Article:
15. 15. <ul><li>The pH scale is a number scale that indicates how acidic or basic a solution is </li></ul><ul><li>The pH of a substance can only be determined when it is in aqueous solution (dissolved in water ) </li></ul>pH
  16. 16. <ul><li>Pure water has a pH of 7 </li></ul><ul><li>Any substance with a pH of 7 when it is in aqueous solution is neutral </li></ul><ul><li>A neutral substance is neither an acid nor a base </li></ul>pH
  17. 17. <ul><li>An acid is a substance that has a pH of less than 7 when it is in aqueous solution </li></ul><ul><li>The more acidic a substance is, the lower the pH </li></ul>pH
  18. 18. <ul><li>A base is a substance that has a pH greater than 7 when it is in aqueous solution </li></ul><ul><li>The more basic a substance is, the higher the pH </li></ul>pH
  19. 19. pH
  20. 20. <ul><li>One unit of change on the pH scale represents a change by a factor of 10 in how acidic or basic a solution is </li></ul><ul><li>ex.) stomach acid has a pH of 1 . This is 10 times more acidic than lemon juice, which has a pH of 2 . </li></ul>pH
  21. 21. Acid-Base Indicators <ul><li>An acid-base indicator is any substance that changes colour in the presence of an acid or a base </li></ul><ul><li>The most widely known acid-base indicator is litmus </li></ul>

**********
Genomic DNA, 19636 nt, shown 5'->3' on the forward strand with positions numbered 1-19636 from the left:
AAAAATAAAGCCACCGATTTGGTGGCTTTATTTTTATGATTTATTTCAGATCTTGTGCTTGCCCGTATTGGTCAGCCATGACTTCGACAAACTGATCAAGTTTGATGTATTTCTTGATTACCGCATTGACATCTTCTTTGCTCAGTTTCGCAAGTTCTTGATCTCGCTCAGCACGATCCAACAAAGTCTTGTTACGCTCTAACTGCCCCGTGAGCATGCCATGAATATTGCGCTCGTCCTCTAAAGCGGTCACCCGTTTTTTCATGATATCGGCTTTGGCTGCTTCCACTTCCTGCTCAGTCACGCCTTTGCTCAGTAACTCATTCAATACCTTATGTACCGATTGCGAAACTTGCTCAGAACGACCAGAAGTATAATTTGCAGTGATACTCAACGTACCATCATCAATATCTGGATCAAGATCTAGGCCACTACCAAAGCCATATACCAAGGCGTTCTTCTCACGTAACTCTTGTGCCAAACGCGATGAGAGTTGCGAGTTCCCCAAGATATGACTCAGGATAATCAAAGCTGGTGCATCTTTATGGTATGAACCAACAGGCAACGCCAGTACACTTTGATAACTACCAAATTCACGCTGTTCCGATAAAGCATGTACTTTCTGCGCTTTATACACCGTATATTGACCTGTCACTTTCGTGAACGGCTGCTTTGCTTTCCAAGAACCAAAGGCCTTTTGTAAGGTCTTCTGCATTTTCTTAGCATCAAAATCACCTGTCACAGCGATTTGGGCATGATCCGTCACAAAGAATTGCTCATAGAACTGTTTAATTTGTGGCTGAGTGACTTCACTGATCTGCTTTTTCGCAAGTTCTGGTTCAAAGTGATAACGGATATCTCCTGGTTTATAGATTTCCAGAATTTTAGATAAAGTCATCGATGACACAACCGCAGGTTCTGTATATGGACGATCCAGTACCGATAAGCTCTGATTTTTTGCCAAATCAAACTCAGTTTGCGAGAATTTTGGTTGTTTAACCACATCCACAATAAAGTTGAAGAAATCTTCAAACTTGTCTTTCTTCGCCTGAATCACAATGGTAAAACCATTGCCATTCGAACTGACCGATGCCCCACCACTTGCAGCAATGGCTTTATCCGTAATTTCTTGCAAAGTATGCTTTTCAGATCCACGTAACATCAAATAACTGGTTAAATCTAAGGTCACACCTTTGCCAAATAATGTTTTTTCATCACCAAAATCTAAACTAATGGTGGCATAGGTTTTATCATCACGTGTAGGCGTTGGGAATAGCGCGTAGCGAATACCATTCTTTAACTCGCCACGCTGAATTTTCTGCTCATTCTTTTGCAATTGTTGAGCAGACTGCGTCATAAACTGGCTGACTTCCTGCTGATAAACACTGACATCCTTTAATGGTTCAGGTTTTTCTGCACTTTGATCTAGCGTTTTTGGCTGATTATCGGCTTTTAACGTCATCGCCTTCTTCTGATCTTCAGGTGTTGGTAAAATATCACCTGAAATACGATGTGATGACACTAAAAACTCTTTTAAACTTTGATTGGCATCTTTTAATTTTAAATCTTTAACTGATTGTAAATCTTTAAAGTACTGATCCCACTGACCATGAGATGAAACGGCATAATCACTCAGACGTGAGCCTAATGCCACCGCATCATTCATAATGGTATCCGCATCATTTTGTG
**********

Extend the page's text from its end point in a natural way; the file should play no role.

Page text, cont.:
22. 22. <ul><li>Litmus is a plant extract that can be blue or red (pink) </li></ul><ul><li>Litmus turns red/pink in an acidic solution </li></ul><ul><li>Litmus turns blue in a basic solution </li></ul>Acid-Base Indicators
  23. 23. The colour of hydrangea flowers is dependent upon the pH of the soil Acid-Base Indicators
  24. 24. <ul><li>It would be impossible to determine the pH of all solutions using just one indicator, such as litmus </li></ul><ul><li>Several other acid-base indicators exist, each producing a colour change at a specific pH level </li></ul>Acid-Base Indicators
  25. 26. <ul><li>A universal indicator is a mixture of chemicals that changes colour through a wide range of pH values </li></ul>Acid-Base Indicators
  26. 27. <ul><li>An even more precise way of determining pH is to use a pH meter </li></ul>
  27. 28. Properties of Acids & Bases <ul><li>Similarities : </li></ul><ul><li>dissolve in water </li></ul><ul><li>conduct electricity in aqueous solution </li></ul><ul><li>can irritate or burn skin </li></ul>
  28. 29. <ul><li>Differences : </li></ul>BASES ACIDS turn litmus blue turn litmus red/pink do not react with metals to produce a compound and hydrogen gas react with metals to produce a compound and hydrogen gas do not corrode metals corrode metals release hydroxide ( OH - ) ions in aqueous solution release hydrogen ( H + ) ions in aqueous solution pH > 7 pH < 7 feel slippery do not feel slippery taste bitter taste sour
  29. 30. Neutralization Reactions <ul><li>Neutralization is a chemical reaction between an acid and a base that produces water (H 2 O) and a salt </li></ul><ul><li>acid + base  salt + water </li></ul>
  30. 31. <ul><li>The salts formed may be soluble in water or can be insoluble </li></ul><ul><li>If the salt is insoluble, a precipitate will form </li></ul><ul><li>Recall: a precipitate is a suspension of small, solid particles formed during a chemical reaction </li></ul>Neutralization Reactions
  31. 32. <ul><li>Applications of neutralization reactions: </li></ul><ul><li>Pharmaceuticals </li></ul><ul><li>Agriculture </li></ul><ul><li>Food industry </li></ul>Neutralization Reactions